Chiefs look to two former Eagles for an edge this week

09/17/2013 4:47 PM

09/17/2013 4:48 PM

The Chiefs are looking for every shortcut they can find in a short week preparing for the Philadelphia Eagles, an opponent they see only once every four years.

The lockers of inside linebacker Akeem Jordan and safety Quintin Demps are good places to start.

Jordan and Demps followed coach Andy Reid from Philadelphia to Kansas City last spring and both have made bigger impacts with the Chiefs than expected.

Jordan, who spent six seasons bouncing in and out of the Eagles lineup at all three linebacker spots in a 4-3 front, claimed a starting spot alongside Derrick Johnson in the Chiefs’ 3-4 base defense and hasn’t let go.

Demps burst onto the scene with the Chiefs as a kick returner, bringing back a kickoff 104 yards for a touchdown in a preseason game against San Francisco, and he’s playing as an extra defensive back on passing downs.

Jordan and Demps have experienced the cheers at Lincoln Financial Field in Philadelphia, and they know what they’re in for on Thursday night.

“I’m not focused on the fans,” said Jordan, who appeared in 82 games with 34 starts for the Eagles during 2007-12. “Every stadium you’re going to have boos … you’re going to hear the crowd … you have to focus on the game.”

Jordan gave the 76,952 fans at Arrowhead Stadium something to cheer about at the end of the third quarter last Sunday when he pried the ball loose from Dallas running back Lance Dunbar at midfield when the Chiefs were clinging to a 14-13 lead.

The fumble was recovered by safety Eric Berry, who returned it 22 yards to the Dallas 31, and the Chiefs converted the opportunity into a field goal that provided the winning margin in a 17-16 victory.

“We’re just trying to make plays,” Jordan said. “It just so happens that I made that play. It’s a team game. It’s not like I’m patting myself on the back. You saw Eric picked it up and ran with it. It wasn’t just me.”

Jordan and Demps appeared to be place holders when the Chiefs signed them as street free agents last spring. The club was looking to plug the vacancy at inside linebacker left by the death of Jovan Belcher; and it needed insurance at free safety because Kendrick Lewis was coming a season filled with shoulder injuries.

The common denominator in their decisions to sign with the Chiefs was Reid, who brought them into the league at Philadelphia.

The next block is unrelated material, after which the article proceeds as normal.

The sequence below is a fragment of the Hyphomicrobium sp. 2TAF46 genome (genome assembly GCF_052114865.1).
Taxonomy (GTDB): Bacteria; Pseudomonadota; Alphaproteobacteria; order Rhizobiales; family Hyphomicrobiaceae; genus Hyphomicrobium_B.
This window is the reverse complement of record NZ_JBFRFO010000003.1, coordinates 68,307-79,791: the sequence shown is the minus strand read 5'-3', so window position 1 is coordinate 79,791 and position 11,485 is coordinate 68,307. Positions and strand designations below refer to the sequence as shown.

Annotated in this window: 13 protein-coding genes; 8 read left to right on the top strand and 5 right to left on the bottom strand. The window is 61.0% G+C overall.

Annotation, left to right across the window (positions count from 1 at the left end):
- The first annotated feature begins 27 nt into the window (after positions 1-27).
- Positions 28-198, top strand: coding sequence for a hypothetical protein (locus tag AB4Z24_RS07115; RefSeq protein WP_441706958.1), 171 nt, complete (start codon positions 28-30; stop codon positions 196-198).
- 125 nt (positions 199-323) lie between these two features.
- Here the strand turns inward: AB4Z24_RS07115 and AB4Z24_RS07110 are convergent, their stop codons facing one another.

“Andy is a phenomenal coach,” Jordan said. “He’s the same guy as he was in Philly. He’s going to work you hard, you’re going to play hard for him. He’s a good guy, he’s not one of those guys you can’t go talk to. He’s a coach who looks out for the players. He’s a players’ coach.”

Jordan made the Eagles as an undrafted free agent after leading James Madison to an NCAA Division I-AA national championship. He spent the first seven weeks of the 2007 season on the Eagles practice squad before he was activated and became a special teams standout before becoming a spot starter in Philadelphia.

“He’s a heck of a kid, tough tough,” Reid said of Jordan. “Nothing flashy about him. He is a tough special teams player, and that is how he made his name. He had the opportunity here to start. He started a number of games for me in Philadelphia and did a nice job for us and has done the same thing here.

“He is not a flashy personality, but he goes out and gives you an honest day’s work every day.”

Jordan began training camp with the Chiefs battling fourth-round draft pick Nico Johnson for a starting role, but Johnson, who helped Alabama win three national championships in four years, suffered a high ankle sprain during preseason and has yet to appear in a regular season game.

Jordan has blossomed with the Chiefs largely because he has been able to focus on one position instead of worrying about two others.

“It’s a team game, so wherever they need me, that’s where I’m going to play,” said Jordan, who is also part of the Chiefs’ kickoff, kickoff-return, punt and punt-return units. “That’s how I’ve been brought up since I’ve been playing this game. I was blessed to be able to play so many positions.”

Demps, meanwhile, was a fourth-round draft pick out of Texas-El Paso by the Eagles in 2008 and proved to be a dangerous kick returner, averaging 25.3 yards a return, including a 100-yard touchdown at Baltimore. But Reid released Demps before the start of the 2010 season, and he spent parts of the next three seasons with Houston before resurfacing with his old coach in Kansas City.

“It was a tough time,” Demps said of being released by the Eagles. “It kind of made me the man I am, just going through that struggle. I was out of the league … it was a little maturation point for me in my life, and I wouldn’t change it.”

The fact that Reid showed enough faith in Demps to give him another opportunity gives him extra motivation to play hard for him. Especially on Thursday at Philadelphia.

“The players definitely want to win it … not only just for him but for ourselves as well,” Demps said. “We know he was there so long, and it would put an extra smile on his face and his family’s face to really smash them in the mouth. We just want to win period.”

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